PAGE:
this is a pretty good book and a pretty short read. if you pick it up, let the story wash over you. the main characters, Jake Barnes and Lady Brett Asthis is a pretty good book and a pretty short read. if you pick it up, let the story wash over you. the main characters, Jake Barnes and Lady Brett Ashley, may not be typical heroes to root for but put them in a graduate school setting, and you have a Brett Easton Ellis novel sans all the coke....more
what an amazing book. the historical figures move in and out like ghosts called upon by some 21st century necromancer. threads of history, philosophy,what an amazing book. the historical figures move in and out like ghosts called upon by some 21st century necromancer. threads of history, philosophy, beauty, and culture are weaved together to create a work that leaves little to no doubt of what the life & times of gilded age Chicago was like....more
I don't know what to say. I didn't know much about North Korea, and now I do. the author explained his past thus lending his thoughts credibility, incI don't know what to say. I didn't know much about North Korea, and now I do. the author explained his past thus lending his thoughts credibility, including an entire section devoted to the research used. It's written as though a friend is talking to over a beer: equal parts sass and thoughtful explanation.
note: this is based off of the latest revised edition, which I believe is the second that includes data on Kim Sung Il....more
This is a really good concept for a novel. A really good science-fiction work. But, unfortunately, the publishI'm going to be real abrasive right now.
This is a really good concept for a novel. A really good science-fiction work. But, unfortunately, the publishing industry has made it so any idea, good or bad, has to stretch over the course of at least three novels. And that bleeds into the expectations of a creative mind who wants to break into the industry. The idea of looking at a human being and defining what makes a moral citizen in a dystopian world is really interesting. It's a setting where science doesn't need to play a realistic role because it's just metaphor.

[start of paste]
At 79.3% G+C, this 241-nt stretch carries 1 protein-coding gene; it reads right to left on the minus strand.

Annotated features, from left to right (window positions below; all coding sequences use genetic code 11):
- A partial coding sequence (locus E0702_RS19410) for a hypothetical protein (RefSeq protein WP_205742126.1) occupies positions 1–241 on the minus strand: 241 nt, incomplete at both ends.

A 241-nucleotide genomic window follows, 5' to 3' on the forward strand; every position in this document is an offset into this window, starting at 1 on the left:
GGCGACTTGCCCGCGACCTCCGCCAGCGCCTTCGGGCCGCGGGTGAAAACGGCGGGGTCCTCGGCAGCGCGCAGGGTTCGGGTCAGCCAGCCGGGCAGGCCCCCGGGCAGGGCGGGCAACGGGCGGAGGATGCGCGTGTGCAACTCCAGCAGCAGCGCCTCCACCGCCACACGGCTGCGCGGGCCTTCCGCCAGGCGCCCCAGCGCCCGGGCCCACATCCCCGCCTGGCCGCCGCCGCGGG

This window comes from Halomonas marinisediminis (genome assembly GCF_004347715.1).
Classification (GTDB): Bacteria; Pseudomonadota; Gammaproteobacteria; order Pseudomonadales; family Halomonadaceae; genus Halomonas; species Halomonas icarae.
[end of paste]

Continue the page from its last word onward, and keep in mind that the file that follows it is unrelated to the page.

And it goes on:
I would like to have read this as just one novel, and not a war epic. As I'm sure books 2 & 3 will be. There are moments of astonishing brilliance but a lot of it is sloppy. It tries to play with a foot in both pool of profound and pool of The CW romance.
I liked it, but I'm disappointed at such a loss of potential. ...more
This is a pretty strange book. From the distance it's another trashy fantasy novel with a main character who has a really silly name, surrounded by otThis is a pretty strange book. From the distance it's another trashy fantasy novel with a main character who has a really silly name, surrounded by other characters with silly names. (I mean, how do you really pronounce Raed? Reed? Raid? Radee? Ray-ed?) The cover of the novel doesn't quite explain what's within the pages either. Is the main character in her twenties? A teenager? And why is Aslan in it?
I had to re-start this book three times because of its beginning chapter. It's not boring, per se, just bizarre. I don't read much fantasy (and little Steampunk) but even I know this world is unique from the other worlds that dot the bookstores shelf, and it would have been nice to not be thrown into some cataclysmic mystery with characters, and a mythology, I don't care for. Yet.
The word Yet will be a recurring theme.
Right from the gate, there are three things missing from this text that are needed and whomever edited this book should be canned:
1: A map. Usually I don't need maps in the realm of fantasy literature, but this is world is begging for a map. Either of the City of Vermillion or the continent as a whole. Or both.
2: A glossary. There are a lot of names, types of ghosts (geists), and terms involving the legends and mythology that dot the landscape. During battle sequences and stratagems, I can't keep flipping back to that one passage that explains what rune does what. This is a missed opportunity for the cover/back cover/inside pages. What artist wouldn't jump at designing crazy gauntlets with rune powers?
3: Parts. The book isn't divided into parts. And this is where the structure fails. There are two endings in the book. Rather, two instances where you feel the story has ended because the mystery isn't that intriguing: The first is around page 190 and the second is on page 294. There should be 2 parts called Ulrich and Vermillion. Because chapters lead to new chapters, there's no (physical) representation of time passing OR a change in mood and theme. Because after page 190, characters fold in on themselves and become three different people. Albeit it works within the story however shakily, the text misses out on some great opportunities to really nail down this exciting world.
I can't stop trying to imagine what it must be like to live in a world where ghosts (geists) are apart of the anatomy of my world. Goblins, wizards, and dragons? Sure. There's a show on HBO that lets out live out that fantasy, not to mention Middle-Earth. But ghosts. In a nutshell, there are various types of ghosts that can be expelled by one of ten runes. I actually don't know if the tenth rune counts, as it's essentially Goku's Spirit Bomb that, if used, severely wounds the user, but I digress.